Day: October 1, 2018

October 2, 2018

We Can’t Keep Quiet, #Stayinginandspeakingup  #VotesforCatholicWomen

Today, I picked up my press credentials and headed over to the Antonianum, a pontifical university where Sr. Mary Melone, the first woman ever to be appointed as a rector to a pontifical university, welcomed Catholic Women Speak and Voices of Faith members. These kind of appointments matter, because where others might bulk at inviting a group of progressive Catholic women to hold a two day conference, Sr. Melone is a gracious host, welcoming everyone gathered to the book launch event and providing a place for women to meet to strategize about our common work for the future.

During the strategy meetings today, we listened intently to the voices of Catholic women from the global South.  They spoke of the hardships women face daily.  Poverty creates its own set of priorities.  But these women also recognized the importance of creating more space for women in the institutional Church.  They understood the intimate connection between the make up of the governing body and the policies they put in place for reaching out to those on the margins.  In other words, a more diverse and inclusive governing body will be more effective in the work of the Gospel.

Zuzanna Radzik, a journalist and writer from Warsaw who contributed to Visions and Vocations and spoke at the book launch, sat addressing postcards to her bishops, inviting them to purchase a copy of her new book, Women’s Leadership Then and Now.  Sweet subversion.

There is a song running through my head that I heard when I went to Washington D.C. for the women’s march in 2017.  “I can’t keep quiet.”   And as the women gather, “We can’t keep quiet.”

October 1, 2018

Arrival, The Women of the Church, and Sparks are Already Flying

I arrived in Rome today to begin my time reporting on the XV Ordinary General Assembly of the Synod of Bishops (Oct 3 – 28) officially titled “Young People, the Faith and Vocational Discernment.”  That is probably the last time I’ll actually write it out since it is such a long title.

My plane landed too late to join Tina Beattie of Catholic Women Speak and Chantal Goetz of Voices of Faith and friends, for the book launch of Visions and Vocations, a collection of Catholic women’s voices across geographic, racial, and cultural divides, but here is Jamie Manson’s fine account of the event.  I also understand video of the event will be available soon.  And Tina will producing an hour long documentary of the event that will available to all.

Women are making herstory, here in Rome and across the world.

And it is clear that women like those who participated in this event should be part of our governing structure at the local, diocesan, regional, and Vatican levels.  And certainly, at least half of the Synod body making policy decisions about young people in the Catholic Church should be women such as these.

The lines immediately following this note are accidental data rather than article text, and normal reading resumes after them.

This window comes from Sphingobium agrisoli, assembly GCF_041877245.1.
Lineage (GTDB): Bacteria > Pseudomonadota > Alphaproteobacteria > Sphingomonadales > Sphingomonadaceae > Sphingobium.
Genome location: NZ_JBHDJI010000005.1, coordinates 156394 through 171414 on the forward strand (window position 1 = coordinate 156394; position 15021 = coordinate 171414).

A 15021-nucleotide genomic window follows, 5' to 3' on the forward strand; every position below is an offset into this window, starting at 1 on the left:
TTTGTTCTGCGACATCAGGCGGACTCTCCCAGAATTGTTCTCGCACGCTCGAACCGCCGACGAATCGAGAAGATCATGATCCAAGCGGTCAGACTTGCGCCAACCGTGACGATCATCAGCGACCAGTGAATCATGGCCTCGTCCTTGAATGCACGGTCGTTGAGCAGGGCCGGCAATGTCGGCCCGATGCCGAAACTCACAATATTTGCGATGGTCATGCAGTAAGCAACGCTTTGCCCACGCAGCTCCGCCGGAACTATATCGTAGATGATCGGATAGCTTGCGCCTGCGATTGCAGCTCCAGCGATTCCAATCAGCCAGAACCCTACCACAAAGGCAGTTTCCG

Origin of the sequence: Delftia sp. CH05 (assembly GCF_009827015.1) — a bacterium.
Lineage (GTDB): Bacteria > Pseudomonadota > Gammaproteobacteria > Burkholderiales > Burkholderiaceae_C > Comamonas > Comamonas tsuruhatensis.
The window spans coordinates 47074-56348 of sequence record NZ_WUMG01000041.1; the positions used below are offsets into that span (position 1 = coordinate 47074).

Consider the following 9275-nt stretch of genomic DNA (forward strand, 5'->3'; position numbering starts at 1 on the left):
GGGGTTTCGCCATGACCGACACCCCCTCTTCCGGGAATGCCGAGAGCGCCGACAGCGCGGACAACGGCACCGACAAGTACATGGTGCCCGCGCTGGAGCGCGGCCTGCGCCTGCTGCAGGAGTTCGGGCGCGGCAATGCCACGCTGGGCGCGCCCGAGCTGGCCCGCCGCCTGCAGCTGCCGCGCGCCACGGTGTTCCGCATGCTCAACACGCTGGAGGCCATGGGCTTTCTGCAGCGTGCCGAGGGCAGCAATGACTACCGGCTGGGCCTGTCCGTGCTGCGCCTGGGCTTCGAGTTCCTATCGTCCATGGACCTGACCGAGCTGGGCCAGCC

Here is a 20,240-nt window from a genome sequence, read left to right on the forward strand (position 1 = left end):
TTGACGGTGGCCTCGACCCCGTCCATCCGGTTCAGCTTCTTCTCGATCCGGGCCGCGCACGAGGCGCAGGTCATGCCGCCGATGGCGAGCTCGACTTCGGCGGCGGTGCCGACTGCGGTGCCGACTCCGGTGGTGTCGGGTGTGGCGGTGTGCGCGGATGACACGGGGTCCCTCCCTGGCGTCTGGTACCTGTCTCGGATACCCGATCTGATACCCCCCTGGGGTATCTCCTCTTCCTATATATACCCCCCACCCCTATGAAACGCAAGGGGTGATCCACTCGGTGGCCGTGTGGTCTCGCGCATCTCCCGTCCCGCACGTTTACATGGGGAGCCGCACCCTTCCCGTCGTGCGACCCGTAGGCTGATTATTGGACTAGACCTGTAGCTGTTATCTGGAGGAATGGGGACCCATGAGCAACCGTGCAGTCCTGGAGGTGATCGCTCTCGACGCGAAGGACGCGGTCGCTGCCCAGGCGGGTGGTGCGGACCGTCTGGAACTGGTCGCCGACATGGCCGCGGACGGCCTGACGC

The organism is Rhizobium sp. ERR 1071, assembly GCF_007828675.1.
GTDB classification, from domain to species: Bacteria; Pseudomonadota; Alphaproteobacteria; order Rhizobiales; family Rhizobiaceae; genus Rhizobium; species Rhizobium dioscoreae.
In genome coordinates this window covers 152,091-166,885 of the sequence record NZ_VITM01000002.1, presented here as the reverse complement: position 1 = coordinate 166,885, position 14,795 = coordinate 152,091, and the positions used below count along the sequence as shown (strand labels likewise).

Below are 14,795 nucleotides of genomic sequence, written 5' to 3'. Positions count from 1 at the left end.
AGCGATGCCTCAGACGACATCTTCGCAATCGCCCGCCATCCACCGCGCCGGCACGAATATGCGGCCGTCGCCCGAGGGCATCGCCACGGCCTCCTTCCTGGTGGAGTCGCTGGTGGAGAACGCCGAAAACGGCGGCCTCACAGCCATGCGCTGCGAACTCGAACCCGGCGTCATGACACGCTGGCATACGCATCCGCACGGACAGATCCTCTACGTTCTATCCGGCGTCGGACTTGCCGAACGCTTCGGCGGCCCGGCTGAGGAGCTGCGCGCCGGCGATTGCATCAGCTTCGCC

Still, the twenty plus women who have been invited as auditors will not vote.  In 2015, one non-ordained male religious superior was able to vote.  This year there are two non-ordained male religious superiors voting.  In September, Pope Francis made those voting powers official when he issued Episcopalis Communio.  Following the logic,  women religious superiors should also vote.  But they won’t, at least not yet.  That fact becomes harder and harder to justify since it exposes the discriminatory practices so prevalent that keep women at arms’ length when it comes to authority and policy making in the Church.  But this too will pass.

The Synod will begin on October 3, 2018 with a papal mass.  And the ongoing clergy sex abuse crisis will continue to shape how people view this gathering.

But the sparks are already flying at the press briefings.  Today, Cardinal Lorenzo Baldisseri called out Archbishop Charles Chaput for his public criticisms of the Instrumentum Laboris, the working document for the synod.  As one reporter in the room said, C. Baldisseri was asked a question by a reporter, but answered with a surprising rebuke of Abp. Chaput.   Apparently, there was some steam in the room as the secretary-general of the Synod of Bishops [Baldisseri] censured a member of the Synod council [Chaput] for grandstanding in public rather than working within the synodal process.

According to Joshua McElwee of the National Catholic Reporter, Baldisseri continued to chide Chaput saying that he [Chaput] should have spoken up while the text was being developed.   “If he had some objections, he could have demonstrated them; we would have inserted them, calmly,” said Baldisseri. “I do not understand because then, afterwards, he makes a declaration.”

People like Cardinal Baldisseri are getting bolder as they square off against those in the old guard, like Archbishop Chaput, who are largely opposed to Pope Francis’ reforms and who seem to feel a new freedom to get their message out to their loyalists.

If you are interested in learning more about the synod process, here is a pretty good start.

Pope Francis approves new constitution